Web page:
At a meeting to solve the problem of command, Stilwell, under intense pressure from the Admiral Lord Mountbatten, Supreme Commander of SEAC, astonished everyone by saying "I am prepared to come under General Slim's [officer commanding Fourteenth Army] operational control until I get to Kamaing".[1] Rather than sack him, Mountbatten reluctantly agreed to this, but it was a dangerous compromise. It created a complicated chain of command whereby Slim theoretically had to report to two different commanders; Giffard for Fourteenth Army actions and Mountbatten for Stilwell's formations. However, Slim was able to work with Stilwell and "this illogical command set-up worked surprisingly well".[1]

Once Stilwell's forces reached Kamaing on May 20, 1944, this arrangement ceased and Stilwell took orders only from Mountbatten, who lacked the staff (and experience) necessary to act as Commander-in-Chief of the Allied Land Forces.

Allied Land Forces South East Asia[edit]

On November 12, 1944, Eleventh Army Group was redesignated Allied Land Forces South East Asia (ALFSEA). General Sir Oliver Leese succeeded Giffard in command. (Mountbatten's Chief of Staff, Lieutenant General Pownall, had been lobbying for some time for Leese to be appointed, but Leese could not be relieved of command of Eighth Army for several months.)[2]

Many of the land command problems in South East Asia had been relieved when General Stilwell was recalled to Washington on October 19, at the behest of Generalissimo Chiang Kai-Shek. His replacement as commander of NCAC and the administrative HQ U.S. Forces, India-Burma Theater (USFIBT) was Lieutenant General Sultan. (Stilwell's replacements for his other responsibilities were Lieutenant General Wedemeyer as Chief of Staff to Chiang Kai-Shek and General Wheeler as Deputy Supreme Commander, SEAC.)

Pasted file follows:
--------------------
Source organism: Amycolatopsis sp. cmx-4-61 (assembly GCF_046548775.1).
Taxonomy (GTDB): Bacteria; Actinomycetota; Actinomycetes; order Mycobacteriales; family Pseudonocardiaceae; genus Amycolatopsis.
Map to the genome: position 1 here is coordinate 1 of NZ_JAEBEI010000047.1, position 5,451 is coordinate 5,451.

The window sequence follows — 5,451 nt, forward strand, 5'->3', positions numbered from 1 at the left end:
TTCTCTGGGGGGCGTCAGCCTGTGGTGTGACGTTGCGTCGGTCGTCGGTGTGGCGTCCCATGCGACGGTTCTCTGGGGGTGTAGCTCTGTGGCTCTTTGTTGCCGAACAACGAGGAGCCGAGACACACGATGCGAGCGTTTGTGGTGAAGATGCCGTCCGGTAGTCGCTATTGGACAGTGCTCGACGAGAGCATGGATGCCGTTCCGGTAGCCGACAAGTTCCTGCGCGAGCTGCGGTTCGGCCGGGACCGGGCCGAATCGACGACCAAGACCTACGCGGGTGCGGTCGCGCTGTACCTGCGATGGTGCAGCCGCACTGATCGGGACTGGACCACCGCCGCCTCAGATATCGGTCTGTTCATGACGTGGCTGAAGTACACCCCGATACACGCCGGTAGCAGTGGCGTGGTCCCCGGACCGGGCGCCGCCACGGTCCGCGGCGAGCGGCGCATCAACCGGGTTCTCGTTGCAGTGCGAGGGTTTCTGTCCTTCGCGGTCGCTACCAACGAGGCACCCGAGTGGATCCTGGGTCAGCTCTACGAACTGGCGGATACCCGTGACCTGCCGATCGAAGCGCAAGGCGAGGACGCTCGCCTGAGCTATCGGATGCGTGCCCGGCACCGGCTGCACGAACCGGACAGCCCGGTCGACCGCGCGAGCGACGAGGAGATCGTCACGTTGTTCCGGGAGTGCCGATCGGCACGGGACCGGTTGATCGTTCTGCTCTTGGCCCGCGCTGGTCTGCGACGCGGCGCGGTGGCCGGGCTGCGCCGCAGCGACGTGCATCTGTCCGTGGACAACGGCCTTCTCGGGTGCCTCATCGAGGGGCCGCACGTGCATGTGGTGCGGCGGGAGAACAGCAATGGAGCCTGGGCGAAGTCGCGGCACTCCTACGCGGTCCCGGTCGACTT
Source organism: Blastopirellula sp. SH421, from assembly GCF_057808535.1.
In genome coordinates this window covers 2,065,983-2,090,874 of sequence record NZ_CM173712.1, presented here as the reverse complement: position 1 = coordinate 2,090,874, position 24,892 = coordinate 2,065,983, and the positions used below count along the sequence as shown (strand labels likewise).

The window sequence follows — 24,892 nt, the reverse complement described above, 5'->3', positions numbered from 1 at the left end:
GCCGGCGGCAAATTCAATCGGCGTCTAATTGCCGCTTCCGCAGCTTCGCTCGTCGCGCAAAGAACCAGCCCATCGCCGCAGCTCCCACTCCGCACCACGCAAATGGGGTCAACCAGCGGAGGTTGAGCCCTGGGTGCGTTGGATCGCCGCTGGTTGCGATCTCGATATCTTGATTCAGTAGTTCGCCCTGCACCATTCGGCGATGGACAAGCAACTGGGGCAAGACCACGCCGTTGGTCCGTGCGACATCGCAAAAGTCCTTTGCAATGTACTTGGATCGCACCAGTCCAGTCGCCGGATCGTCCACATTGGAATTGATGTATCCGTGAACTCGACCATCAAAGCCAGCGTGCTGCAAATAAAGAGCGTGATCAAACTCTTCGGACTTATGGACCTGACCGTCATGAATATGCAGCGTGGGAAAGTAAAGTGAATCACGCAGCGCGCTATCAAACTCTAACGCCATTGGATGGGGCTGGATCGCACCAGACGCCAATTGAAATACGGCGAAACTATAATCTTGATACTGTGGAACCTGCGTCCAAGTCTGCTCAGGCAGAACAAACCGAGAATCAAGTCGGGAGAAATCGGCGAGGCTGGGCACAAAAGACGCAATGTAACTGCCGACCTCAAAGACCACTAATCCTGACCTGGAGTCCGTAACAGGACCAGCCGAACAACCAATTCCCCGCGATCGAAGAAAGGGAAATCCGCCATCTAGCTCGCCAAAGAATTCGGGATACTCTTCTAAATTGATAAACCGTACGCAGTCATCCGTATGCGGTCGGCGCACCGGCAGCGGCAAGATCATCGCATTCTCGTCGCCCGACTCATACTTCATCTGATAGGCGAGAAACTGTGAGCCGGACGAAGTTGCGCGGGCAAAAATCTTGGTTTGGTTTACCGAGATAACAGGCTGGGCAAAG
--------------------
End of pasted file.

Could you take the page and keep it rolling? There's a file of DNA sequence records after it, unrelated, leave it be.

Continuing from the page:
As part of the reorganisation, NCAC was placed directly under ALFSEA, although they were also subject to directives from Chiang. Indian XV Corps, commanded by Lieutenant General Christison, was removed from command of Fourteenth Army and subordinated directly to ALFSEA. The Corps was responsible for operations in Burma's coastal Arakan Province, and had its own separate lines of communication and supply. Fourteenth Army, still under Slim's command, was the largest component of ALFSEA, making the main attack into Central Burma.

After the capture of Rangoon in May 1945, British Twelfth Army was formed in Burma, and became part of ALFSEA. Indian XV Corps reverted to the command of Fourteenth Army, which was preparing amphibious operations to recover Malaya. NCAC had previously ceased active operations. Leese was relieved and replaced as commander of ALFSEA by General Slim.

After Japan surrendered in August 1945, ALFSEA was responsible for deploying troops into Malaya, the Dutch East Indies, Thailand and French Indo-China to disarm Japanese forces and repatriate Allied prisoners of war. The headquarters was closed down later in the year.

Notes[edit]

  1. ^ a b c Slim, pp.205-207
  2. ^ Allen, p.277

References[edit]

External links[edit]